Scuba Diving Photos
Drive and Dive: Advanced Dives on Florida's East Coast
The East Coast of the United States is littered with shipwrecks, but nowhere will you find a larger collection of sunken vessels concentrated close to shore than in the waters of southeast Florida. Human effort — not war or natural disaster — accounts for the majority of these wrecks. Beginning in the 1980s, an ambitious artificial-reef program has resulted in the scuttling of dozens of ships, some placed in shallower depths for recreational divers to explore, others dropped a bit deeper for the benefit of fishermen — and advanced divers.
Compared with the more-challenging conditions common to wrecks in the Great Lakes and northern Atlantic, South Florida’s fish havens are washed by warm, clear waters and sit close to shore for easier access. These qualities proved ideal for the nascent tec-diving movement; as extended-range practices migrated north from Key West in the early 1990s, Fort Lauderdale and Pompano Beach became the epicenter for extended-range diving. Three of the industry’s leading technical agencies — IANTD, TDI and GUE — trace their roots to the region, and area shops were pumping helium and high-pressure oxygen long before the rest of the country embraced nitrox.
Today, there are a number of charter boats that provide transport to area wrecks, and cater to extended-range divers. Charters operate from the Port Everglades, Hillsboro and Boca inlets. Of the three, Hillsboro provides easy access to the greatest number of wreck sites, ranging from rec friendly depths of less than 100 feet to beyond 200 feet. This variety is ideal for training scenarios, as aspiring techies can practice doubles and stage management on wrecks such as the Rodeo 25 or Captain Dan, hone deep-air or normoxic skills on the Miller Lite, or delve deeper on signature sites such as the RBJ/ Corey N Chris.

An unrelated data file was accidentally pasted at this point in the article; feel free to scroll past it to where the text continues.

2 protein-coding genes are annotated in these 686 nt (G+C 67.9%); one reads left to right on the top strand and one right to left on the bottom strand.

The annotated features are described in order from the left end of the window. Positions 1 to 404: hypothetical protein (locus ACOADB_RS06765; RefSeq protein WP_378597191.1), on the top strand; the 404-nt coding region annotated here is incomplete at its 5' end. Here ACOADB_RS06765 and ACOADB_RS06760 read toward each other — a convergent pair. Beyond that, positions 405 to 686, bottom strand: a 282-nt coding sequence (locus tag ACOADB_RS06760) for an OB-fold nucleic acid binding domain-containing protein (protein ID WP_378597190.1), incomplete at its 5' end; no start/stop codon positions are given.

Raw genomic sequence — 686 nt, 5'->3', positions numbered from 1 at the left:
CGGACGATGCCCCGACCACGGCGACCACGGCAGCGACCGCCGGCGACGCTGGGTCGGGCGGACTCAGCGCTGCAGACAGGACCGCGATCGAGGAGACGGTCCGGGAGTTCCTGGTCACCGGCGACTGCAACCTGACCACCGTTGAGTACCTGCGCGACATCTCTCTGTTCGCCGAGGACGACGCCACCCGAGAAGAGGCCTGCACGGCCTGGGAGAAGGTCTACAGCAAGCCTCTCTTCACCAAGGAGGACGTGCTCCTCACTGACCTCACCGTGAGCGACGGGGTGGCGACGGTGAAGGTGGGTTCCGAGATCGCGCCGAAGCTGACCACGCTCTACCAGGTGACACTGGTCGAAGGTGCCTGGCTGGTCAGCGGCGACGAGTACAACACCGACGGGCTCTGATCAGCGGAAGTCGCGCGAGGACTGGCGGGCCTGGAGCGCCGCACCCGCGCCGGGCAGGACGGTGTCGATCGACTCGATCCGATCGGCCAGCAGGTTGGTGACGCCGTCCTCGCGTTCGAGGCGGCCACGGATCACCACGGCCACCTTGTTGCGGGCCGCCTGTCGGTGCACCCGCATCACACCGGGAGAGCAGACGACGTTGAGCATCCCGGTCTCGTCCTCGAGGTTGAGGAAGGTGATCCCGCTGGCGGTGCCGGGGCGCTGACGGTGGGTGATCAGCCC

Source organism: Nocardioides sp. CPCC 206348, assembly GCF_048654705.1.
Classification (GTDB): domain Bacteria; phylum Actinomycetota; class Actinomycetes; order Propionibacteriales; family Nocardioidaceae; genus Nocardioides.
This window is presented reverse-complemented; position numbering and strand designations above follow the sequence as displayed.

Bolstering the local tec-diving community is a constant flow of out-of-state enthusiasts who come for training, or as a respite from Northern winters. That said, technical trips are rarely offered daily by any of the area’s charter operators, and instead are scheduled according to demand. For divers traveling solo or in small teams, advance planning is the best way to determine who is going where, and when.
Offshore conditions in the Fort Lauderdale/Pompano area generally offer better visibility than sites farther to the south off Miami, while currents are typically a bit milder than those washing the coast farther north in Palm Beach and Jupiter. In terms of marine life, divers can encounter schools of patrolling jacks, or the occasional goliath grouper lurking in a cargo hold, but the most dramatic inhabitants are the cloud-like schools of baitfish that envelop superstructures, and the brilliant orange cup corals that encrust the hardware.
Unlike Palm Beach operators — which typically conduct wreck and reef dives as drifts — boats serving Fort Lauderdale and Pompano wreck sites will almost always tie in, providing divers with a secure down line and stationary deco reference. When currents are strong, some captains might offer the option of a live drop if they feel the divers are qualified. In either scenario, divers should carry a substantial surface marker that can be deployed from depth.